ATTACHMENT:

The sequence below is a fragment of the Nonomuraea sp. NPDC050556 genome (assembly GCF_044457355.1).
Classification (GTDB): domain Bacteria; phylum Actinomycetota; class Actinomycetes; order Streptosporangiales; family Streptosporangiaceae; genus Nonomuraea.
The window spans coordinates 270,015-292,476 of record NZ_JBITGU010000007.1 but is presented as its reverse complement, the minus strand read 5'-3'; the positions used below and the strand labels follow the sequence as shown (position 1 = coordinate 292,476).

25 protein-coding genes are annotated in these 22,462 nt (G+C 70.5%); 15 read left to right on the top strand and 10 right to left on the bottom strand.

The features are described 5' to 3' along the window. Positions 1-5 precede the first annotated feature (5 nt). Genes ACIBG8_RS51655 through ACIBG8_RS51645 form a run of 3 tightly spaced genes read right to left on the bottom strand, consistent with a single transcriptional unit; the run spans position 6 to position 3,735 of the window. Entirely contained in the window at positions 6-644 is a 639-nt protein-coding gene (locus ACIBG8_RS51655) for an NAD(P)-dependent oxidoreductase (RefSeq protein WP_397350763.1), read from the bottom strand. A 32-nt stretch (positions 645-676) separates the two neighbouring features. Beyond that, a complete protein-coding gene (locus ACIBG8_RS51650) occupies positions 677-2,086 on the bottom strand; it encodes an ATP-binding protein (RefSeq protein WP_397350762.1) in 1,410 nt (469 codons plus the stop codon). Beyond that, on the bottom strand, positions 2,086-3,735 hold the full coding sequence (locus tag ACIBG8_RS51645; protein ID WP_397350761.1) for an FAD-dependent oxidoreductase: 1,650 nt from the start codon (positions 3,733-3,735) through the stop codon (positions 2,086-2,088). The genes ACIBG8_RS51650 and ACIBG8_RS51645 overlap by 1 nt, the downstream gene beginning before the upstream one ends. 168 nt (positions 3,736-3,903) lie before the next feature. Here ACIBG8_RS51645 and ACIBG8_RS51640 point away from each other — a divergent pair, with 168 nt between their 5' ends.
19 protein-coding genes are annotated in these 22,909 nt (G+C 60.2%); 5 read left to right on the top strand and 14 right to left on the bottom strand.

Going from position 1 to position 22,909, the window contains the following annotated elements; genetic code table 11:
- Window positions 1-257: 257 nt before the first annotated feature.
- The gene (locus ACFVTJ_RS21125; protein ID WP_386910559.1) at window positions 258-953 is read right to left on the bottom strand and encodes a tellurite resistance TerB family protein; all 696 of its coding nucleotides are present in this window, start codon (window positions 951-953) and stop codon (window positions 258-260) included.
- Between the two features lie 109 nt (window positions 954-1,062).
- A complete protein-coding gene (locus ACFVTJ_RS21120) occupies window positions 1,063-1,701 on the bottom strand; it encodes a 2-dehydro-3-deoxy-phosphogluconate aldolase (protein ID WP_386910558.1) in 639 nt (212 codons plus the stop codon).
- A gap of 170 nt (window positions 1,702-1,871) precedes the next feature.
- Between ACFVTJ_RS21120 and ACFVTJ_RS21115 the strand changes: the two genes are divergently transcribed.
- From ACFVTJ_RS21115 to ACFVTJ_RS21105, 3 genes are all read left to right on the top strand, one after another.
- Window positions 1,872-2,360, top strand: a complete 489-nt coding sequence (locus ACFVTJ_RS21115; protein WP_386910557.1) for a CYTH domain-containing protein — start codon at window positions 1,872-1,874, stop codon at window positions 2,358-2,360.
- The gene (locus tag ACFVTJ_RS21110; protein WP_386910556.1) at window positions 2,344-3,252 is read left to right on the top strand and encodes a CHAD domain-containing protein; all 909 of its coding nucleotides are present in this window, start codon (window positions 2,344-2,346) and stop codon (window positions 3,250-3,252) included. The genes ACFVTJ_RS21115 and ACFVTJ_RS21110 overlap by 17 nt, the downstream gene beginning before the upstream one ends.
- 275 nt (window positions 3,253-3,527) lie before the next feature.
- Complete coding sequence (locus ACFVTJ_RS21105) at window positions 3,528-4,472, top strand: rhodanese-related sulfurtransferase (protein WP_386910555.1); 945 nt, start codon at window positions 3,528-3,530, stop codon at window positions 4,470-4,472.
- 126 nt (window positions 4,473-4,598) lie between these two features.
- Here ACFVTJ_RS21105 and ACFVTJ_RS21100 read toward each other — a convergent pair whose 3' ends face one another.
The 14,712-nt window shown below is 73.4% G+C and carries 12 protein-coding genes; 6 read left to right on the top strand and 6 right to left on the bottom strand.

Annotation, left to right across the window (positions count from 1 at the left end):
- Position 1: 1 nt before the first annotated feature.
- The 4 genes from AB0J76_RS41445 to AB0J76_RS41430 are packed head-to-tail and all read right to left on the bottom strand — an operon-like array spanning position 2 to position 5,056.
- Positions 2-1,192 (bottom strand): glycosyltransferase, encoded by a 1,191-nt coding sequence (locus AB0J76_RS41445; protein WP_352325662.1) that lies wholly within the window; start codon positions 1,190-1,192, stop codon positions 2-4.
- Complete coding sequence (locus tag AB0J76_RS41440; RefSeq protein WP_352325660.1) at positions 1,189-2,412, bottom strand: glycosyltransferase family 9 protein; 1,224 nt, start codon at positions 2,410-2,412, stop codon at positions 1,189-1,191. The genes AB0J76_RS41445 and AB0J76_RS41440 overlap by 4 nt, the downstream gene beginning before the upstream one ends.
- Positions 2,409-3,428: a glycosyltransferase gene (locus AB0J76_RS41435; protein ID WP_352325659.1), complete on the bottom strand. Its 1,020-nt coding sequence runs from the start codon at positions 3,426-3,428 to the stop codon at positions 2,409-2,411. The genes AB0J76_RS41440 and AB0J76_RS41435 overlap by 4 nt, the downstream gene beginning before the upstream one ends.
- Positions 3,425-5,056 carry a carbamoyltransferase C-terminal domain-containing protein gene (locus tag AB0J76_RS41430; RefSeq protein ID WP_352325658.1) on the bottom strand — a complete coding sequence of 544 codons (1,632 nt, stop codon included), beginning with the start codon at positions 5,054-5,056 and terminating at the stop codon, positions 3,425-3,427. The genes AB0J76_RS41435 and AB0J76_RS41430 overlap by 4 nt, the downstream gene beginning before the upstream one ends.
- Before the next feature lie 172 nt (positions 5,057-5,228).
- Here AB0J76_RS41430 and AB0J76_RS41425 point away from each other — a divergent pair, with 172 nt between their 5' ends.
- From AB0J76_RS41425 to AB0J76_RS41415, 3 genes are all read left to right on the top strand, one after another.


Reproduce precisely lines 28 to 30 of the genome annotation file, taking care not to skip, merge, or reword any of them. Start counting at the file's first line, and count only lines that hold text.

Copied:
- Positions 3,425-5,056 carry a carbamoyltransferase C-terminal domain-containing protein gene (locus tag AB0J76_RS41430; RefSeq protein ID WP_352325658.1) on the bottom strand — a complete coding sequence of 544 codons (1,632 nt, stop codon included), beginning with the start codon at positions 5,054-5,056 and terminating at the stop codon, positions 3,425-3,427. The genes AB0J76_RS41435 and AB0J76_RS41430 overlap by 4 nt, the downstream gene beginning before the upstream one ends.
- Before the next feature lie 172 nt (positions 5,057-5,228).
- Here AB0J76_RS41430 and AB0J76_RS41425 point away from each other — a divergent pair, with 172 nt between their 5' ends.